The selenomethionine (SeMet) derivative of the protein was produced from the same expression plasmid in a methionine auxotroph, E.coli strain B834(DE3) (Novagen). Cells were grown in M9 minimal medium supplemented with Basal Medium Eagle vitamins, 0.17 mM CaCl2, 1 mM MgCl2, 0.035 mM FeCl3, 2.5% glucose and 25 mg/l SeMet. The protein purification protocol was identical to that used for the native protein and similarly pure protein was obtained based on silver stained SDS–PAGE analysis.

RsrI was diafiltered prior to crystallization trials. Crystallization conditions were found using a sparse matrix screen (30). After optimization, the best crystallization conditions were 1.5 M Li2SO4, 100 mM HEPES, pH 7.4, 0.5% NaN3 and 10 mM EDTA. Typical crystals were chunky plates of 400 × 400 × 50 µm3. The M·RsrI SeMet derivative crystallized under the same conditions as the native protein, producing crystals of nearly identical morphology.

Data collection, MAD phasing and structure determination

Native data from a single M·RsrI crystal were collected at Brookhaven National Synchrotron Light Source on beam line X12C. M·RsrI crystallized in the space group C2221 with cell dimensions of 70.42 × 130.25 × 67.28 Å3 and data were collected to 1.70 Å resolution. These data were processed and scaled using the program HKL2000 (31). The solvent content of the unit cell was estimated at 31%, consistent with one molecule per asymmetric unit.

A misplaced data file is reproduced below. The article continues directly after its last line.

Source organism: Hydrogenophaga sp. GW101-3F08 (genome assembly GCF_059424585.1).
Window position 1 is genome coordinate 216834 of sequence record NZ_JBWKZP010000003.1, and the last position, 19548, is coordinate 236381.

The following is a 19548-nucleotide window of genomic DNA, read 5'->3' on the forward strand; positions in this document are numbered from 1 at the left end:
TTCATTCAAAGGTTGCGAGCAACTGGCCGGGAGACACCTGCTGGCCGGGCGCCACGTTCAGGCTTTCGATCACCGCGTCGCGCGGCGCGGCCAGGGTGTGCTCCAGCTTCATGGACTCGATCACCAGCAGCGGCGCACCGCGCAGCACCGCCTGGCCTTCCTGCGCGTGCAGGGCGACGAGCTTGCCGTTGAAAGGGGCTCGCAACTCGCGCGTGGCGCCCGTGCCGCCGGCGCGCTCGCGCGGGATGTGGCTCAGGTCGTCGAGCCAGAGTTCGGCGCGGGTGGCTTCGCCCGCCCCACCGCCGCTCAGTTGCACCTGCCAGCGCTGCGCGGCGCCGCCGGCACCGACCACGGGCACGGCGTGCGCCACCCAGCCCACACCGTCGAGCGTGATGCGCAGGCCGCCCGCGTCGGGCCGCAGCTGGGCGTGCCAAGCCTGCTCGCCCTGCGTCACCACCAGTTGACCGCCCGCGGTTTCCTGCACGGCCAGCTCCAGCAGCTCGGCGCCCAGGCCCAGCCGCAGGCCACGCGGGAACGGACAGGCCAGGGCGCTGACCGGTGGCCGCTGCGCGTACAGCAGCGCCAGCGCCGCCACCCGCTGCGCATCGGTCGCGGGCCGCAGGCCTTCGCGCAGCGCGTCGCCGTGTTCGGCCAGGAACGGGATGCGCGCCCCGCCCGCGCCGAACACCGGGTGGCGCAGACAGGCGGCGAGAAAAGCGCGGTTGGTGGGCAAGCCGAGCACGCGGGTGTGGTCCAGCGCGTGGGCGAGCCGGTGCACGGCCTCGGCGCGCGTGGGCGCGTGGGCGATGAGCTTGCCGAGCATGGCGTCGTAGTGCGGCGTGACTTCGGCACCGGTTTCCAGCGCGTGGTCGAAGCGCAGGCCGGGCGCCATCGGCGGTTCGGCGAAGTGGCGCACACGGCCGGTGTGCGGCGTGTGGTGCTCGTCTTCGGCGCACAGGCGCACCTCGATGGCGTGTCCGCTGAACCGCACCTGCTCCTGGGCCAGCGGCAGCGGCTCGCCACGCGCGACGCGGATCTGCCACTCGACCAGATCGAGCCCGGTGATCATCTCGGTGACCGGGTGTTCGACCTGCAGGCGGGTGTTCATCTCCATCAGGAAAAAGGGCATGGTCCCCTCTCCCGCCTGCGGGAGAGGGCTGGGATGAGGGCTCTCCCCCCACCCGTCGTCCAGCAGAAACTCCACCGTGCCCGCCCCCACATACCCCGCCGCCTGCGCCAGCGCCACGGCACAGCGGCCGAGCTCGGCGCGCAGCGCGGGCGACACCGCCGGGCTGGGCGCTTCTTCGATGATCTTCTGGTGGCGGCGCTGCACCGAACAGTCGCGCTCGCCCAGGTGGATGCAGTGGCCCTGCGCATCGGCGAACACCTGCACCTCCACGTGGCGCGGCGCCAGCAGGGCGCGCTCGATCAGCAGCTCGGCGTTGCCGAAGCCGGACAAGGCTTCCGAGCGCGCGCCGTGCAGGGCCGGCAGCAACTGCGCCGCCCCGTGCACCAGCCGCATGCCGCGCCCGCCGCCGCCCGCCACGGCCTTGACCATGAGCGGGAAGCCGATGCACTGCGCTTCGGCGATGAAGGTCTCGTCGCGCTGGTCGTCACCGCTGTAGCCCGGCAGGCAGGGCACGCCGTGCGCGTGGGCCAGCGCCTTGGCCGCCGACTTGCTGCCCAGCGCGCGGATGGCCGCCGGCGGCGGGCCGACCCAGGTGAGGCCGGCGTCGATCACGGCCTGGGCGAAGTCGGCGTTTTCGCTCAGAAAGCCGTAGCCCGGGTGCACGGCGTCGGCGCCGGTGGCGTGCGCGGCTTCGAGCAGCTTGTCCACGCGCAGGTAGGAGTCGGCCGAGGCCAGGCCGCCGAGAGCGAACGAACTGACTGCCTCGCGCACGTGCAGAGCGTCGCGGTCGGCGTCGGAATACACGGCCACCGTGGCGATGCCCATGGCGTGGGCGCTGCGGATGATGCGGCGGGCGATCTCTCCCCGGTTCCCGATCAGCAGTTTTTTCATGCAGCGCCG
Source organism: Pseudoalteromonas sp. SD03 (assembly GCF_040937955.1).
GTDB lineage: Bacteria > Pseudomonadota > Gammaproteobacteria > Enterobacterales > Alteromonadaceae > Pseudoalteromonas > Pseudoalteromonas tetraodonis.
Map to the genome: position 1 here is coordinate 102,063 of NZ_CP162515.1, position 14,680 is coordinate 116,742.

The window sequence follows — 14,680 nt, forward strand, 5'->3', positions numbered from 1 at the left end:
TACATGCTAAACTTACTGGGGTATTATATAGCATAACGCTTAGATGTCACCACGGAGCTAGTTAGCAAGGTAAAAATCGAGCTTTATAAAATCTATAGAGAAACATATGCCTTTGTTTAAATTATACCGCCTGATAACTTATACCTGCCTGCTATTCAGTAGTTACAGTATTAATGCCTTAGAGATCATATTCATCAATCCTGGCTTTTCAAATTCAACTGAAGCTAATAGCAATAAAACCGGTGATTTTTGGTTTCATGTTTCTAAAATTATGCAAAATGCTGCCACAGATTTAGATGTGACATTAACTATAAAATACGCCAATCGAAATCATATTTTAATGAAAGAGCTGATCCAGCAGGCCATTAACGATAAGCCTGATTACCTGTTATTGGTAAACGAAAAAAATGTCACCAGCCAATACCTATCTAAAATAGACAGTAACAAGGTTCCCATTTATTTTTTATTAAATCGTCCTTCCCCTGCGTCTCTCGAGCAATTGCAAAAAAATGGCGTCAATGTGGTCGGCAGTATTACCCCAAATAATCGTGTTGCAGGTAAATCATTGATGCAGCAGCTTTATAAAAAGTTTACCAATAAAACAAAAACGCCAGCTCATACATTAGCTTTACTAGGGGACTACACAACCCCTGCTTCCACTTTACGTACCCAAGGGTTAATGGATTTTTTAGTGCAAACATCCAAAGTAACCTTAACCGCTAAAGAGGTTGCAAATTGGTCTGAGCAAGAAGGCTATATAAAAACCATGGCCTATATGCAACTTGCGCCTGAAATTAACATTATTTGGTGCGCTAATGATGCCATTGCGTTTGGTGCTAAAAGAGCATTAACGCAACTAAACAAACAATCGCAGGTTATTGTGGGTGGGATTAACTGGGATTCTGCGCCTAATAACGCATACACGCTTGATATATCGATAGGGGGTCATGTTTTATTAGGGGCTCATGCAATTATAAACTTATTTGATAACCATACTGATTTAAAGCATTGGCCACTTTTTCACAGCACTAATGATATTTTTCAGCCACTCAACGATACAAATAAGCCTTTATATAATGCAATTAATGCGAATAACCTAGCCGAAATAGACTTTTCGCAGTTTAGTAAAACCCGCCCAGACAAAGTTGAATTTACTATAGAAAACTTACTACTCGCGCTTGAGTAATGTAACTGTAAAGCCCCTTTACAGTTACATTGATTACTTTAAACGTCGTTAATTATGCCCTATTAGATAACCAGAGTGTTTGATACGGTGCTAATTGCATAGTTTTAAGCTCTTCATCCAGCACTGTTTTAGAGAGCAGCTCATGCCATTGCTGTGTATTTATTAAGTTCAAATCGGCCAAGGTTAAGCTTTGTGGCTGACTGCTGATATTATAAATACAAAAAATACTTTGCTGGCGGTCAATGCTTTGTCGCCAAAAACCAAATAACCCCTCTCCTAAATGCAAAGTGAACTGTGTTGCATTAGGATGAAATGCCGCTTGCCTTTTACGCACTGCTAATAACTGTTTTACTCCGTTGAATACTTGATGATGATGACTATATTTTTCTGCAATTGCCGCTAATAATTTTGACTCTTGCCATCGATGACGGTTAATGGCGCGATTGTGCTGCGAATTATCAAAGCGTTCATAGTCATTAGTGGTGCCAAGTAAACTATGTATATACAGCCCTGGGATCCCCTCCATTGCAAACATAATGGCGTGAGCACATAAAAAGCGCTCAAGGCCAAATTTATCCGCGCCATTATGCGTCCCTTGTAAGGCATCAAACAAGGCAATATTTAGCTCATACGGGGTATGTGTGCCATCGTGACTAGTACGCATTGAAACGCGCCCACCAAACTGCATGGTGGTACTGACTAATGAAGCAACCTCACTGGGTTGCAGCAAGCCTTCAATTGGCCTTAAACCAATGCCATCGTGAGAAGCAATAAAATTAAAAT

Multiwavelength anomalous dispersion (MAD) methods were used to obtain phases for the structure solution. Data at four wavelengths to 2.83 Å resolution were collected at the Advanced Photon Source at Argonne National Laboratory on the SBC 19D beam line on a single SeMet derivative M·RsrI crystal. The crystal was of the same space group as the native and had similar cell dimensions. MAD data collection was performed as described previously (32,33). The four wavelengths were selected on the basis of an X-ray fluorescence spectrum collected directly from the crystal, which was analyzed by the program CHOOCH (G.Evans, 1994, available at ). The four wavelength MAD data set was processed and scaled using HKL2000 (31). Details of the MAD data collection and processing are given in Table Table2.2. The program SOLVE (34) was used to find the Se positions within the unit cell. SOLVE found four of the possible 11 selenium atom sites and these coordinates were used as initial starting points in the program SHARP (35), which allowed location of three additional Se sites. The positions of these seven Se sites were confirmed by visual inspection of anomalous and dispersive Patterson maps. Solvent flattening using Solomon as implemented within SHARP was used to improves the phases.